The retail industry is lagging behind other sectors in several key areas of technology innovation including security provision. That’s according to new research commissioned by KCOM, the IT services provider. The poll of business leaders and decision-makers in Government, financial services, retail, healthcare, transport and logistics found that retailers will give less priority and budget to digital transformation initiatives compared to other industries.
Just over a third (36%) of retailers said they plan to make digital transformation a priority in the next 12 months compared to an average of 43% across other vertical sectors. Meanwhile, a quarter of retailers (26%) spend at least 20% of their IT budgets on innovation projects compared to the average of 32% in other business verticals.
The survey captured the opinions of business leaders and C-Suite decision-makers – including CEOs and CTOs – from no less than 250 organisations
Innovation is key to the retail sector as it struggles to cope with the impact of e-tailing and uncertain consumer spending. However, KCOM warns that the research shows a worrying complacency within the industry. Retailers (ie 74% of those questioned for the survey) are slightly more likely to invest in new technologies than the average (71%). Yet the sector lags significantly behind others when it comes to the adoption of identity management services and integration technologies that synchronise data between disparate systems.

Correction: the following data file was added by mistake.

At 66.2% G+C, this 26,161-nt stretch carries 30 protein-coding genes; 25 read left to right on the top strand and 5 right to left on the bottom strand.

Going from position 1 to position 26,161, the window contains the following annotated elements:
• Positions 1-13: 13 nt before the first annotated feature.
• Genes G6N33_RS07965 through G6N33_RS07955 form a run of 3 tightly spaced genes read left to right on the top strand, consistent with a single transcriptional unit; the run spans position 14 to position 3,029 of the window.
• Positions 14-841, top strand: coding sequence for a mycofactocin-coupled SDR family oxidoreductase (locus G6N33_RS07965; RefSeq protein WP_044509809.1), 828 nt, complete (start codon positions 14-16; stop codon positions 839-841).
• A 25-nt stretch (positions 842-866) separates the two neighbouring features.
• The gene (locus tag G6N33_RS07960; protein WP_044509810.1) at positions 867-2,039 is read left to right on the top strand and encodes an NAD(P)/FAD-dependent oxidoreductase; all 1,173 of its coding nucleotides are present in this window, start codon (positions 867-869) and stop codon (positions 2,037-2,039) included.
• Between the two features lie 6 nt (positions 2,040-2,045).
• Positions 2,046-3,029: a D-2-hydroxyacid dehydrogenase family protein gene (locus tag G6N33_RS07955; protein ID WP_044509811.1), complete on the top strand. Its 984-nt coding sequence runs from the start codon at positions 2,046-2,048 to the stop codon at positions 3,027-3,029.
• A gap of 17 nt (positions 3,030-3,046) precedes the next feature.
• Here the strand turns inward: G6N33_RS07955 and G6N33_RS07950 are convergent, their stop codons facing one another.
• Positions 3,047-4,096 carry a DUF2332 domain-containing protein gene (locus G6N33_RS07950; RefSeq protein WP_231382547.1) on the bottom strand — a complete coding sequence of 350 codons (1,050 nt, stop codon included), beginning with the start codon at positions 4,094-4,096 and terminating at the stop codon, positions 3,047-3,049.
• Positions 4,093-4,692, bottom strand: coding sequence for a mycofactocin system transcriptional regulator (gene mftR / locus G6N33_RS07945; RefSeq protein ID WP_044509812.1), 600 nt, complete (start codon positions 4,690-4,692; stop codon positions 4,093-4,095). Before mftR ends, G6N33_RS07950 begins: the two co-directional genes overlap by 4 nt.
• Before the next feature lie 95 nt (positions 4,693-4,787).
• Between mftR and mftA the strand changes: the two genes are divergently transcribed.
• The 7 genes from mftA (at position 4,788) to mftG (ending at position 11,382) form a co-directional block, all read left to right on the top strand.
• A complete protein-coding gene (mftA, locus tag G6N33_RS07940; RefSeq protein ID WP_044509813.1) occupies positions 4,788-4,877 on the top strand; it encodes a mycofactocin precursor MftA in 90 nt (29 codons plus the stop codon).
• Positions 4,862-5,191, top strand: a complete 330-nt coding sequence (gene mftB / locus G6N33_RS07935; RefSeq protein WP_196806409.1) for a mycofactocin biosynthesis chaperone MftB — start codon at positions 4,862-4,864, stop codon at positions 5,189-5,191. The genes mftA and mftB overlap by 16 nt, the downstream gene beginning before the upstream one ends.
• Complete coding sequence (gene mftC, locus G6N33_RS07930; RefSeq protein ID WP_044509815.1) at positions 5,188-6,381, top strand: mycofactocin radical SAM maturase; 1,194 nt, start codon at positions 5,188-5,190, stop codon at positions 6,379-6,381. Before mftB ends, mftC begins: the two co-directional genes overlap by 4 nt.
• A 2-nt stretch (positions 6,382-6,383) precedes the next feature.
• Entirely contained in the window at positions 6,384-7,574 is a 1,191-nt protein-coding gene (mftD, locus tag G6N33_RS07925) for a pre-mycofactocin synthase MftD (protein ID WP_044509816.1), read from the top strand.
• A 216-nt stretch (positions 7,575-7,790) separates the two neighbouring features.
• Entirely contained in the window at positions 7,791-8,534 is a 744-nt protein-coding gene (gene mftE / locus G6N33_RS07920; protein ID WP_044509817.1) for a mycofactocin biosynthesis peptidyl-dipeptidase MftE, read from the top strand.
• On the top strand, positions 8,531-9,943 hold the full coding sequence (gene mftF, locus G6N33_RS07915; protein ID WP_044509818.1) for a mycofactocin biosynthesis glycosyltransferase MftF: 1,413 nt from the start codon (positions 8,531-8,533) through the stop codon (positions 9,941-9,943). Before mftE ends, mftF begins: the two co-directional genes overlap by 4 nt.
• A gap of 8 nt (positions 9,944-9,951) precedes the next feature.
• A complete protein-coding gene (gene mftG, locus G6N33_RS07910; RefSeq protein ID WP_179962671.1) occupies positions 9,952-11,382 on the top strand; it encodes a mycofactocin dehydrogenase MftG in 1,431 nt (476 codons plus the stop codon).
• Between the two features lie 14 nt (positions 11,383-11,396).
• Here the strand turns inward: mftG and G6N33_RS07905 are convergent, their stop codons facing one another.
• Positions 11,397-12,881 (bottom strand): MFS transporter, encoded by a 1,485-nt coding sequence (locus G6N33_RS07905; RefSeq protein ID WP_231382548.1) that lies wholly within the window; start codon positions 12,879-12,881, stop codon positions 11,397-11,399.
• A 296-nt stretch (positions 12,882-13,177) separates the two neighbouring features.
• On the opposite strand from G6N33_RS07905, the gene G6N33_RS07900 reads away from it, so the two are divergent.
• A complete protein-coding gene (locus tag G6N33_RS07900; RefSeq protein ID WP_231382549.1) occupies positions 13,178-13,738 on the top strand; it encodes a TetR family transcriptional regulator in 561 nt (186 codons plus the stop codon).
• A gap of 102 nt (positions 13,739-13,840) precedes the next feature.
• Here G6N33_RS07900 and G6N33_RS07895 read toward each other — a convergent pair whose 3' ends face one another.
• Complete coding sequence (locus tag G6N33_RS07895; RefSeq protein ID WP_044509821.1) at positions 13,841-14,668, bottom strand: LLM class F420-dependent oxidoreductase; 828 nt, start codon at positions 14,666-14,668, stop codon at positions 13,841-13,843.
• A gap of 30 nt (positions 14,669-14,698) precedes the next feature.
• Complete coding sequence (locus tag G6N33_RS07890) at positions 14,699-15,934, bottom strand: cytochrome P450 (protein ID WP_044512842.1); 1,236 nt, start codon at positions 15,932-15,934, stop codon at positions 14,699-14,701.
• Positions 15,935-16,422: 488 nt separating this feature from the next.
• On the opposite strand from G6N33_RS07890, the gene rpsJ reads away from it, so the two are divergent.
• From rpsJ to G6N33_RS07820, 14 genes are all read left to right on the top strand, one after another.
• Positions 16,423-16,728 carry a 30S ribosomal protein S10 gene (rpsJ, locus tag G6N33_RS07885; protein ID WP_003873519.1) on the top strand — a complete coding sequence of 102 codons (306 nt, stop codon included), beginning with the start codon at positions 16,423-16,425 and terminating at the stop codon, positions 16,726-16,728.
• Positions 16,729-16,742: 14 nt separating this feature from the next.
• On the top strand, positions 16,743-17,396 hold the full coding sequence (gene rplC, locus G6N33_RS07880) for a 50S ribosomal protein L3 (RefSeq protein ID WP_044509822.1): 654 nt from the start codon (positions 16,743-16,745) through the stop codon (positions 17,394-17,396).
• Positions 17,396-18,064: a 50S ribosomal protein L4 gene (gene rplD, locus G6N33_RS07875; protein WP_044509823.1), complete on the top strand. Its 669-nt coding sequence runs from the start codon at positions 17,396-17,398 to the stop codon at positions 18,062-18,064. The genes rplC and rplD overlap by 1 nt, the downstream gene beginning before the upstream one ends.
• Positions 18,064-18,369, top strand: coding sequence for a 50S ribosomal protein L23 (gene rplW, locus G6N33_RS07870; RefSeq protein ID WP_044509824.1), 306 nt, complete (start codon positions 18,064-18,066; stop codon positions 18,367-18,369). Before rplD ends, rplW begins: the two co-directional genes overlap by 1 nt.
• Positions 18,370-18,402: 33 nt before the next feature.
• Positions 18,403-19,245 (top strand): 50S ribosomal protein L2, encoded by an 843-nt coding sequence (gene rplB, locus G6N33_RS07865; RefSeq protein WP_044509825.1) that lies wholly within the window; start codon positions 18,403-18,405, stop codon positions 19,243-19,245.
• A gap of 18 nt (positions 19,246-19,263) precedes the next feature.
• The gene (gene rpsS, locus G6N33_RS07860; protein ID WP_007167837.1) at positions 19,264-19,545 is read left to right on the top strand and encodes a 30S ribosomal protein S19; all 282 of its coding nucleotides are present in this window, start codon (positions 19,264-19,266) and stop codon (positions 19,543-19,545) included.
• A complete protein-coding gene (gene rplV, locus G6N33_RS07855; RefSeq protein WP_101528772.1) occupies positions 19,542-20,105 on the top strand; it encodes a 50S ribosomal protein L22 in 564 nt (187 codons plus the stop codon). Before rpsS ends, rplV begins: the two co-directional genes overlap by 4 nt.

“Security and integration are key technologies for the retail industry, ensuring as they do that businesses have a comprehensive understanding of their customers across every touchpoint and protect their sensitive data,” said James Schofield, retail consultant at KCOM. “While retail is doing slightly better than average when it comes to embracing cloud native applications and understanding the importance of investing in employee training, retailers simply cannot afford to delay investment in the technologies that will transform the customer experience and ensure that they remain relevant to a new generation of spenders.”
Schofield continued: “Like business leaders in other sectors, retailers shouldn’t have to do this by themselves. By partnering with a full-service technology provider, they can benefit from advice and consultancy that will help them to deliver meaningful innovation. Retailers don’t appear to be harnessing this third party expertise, with just 6% of those businesses questioned in our study saying that they use external consultants to help them with the innovation process. This makes it more likely that they will arrive at uninformed choices.”
*To read the full KCOM report entitled ‘Clearing The Path For Innovation’ click here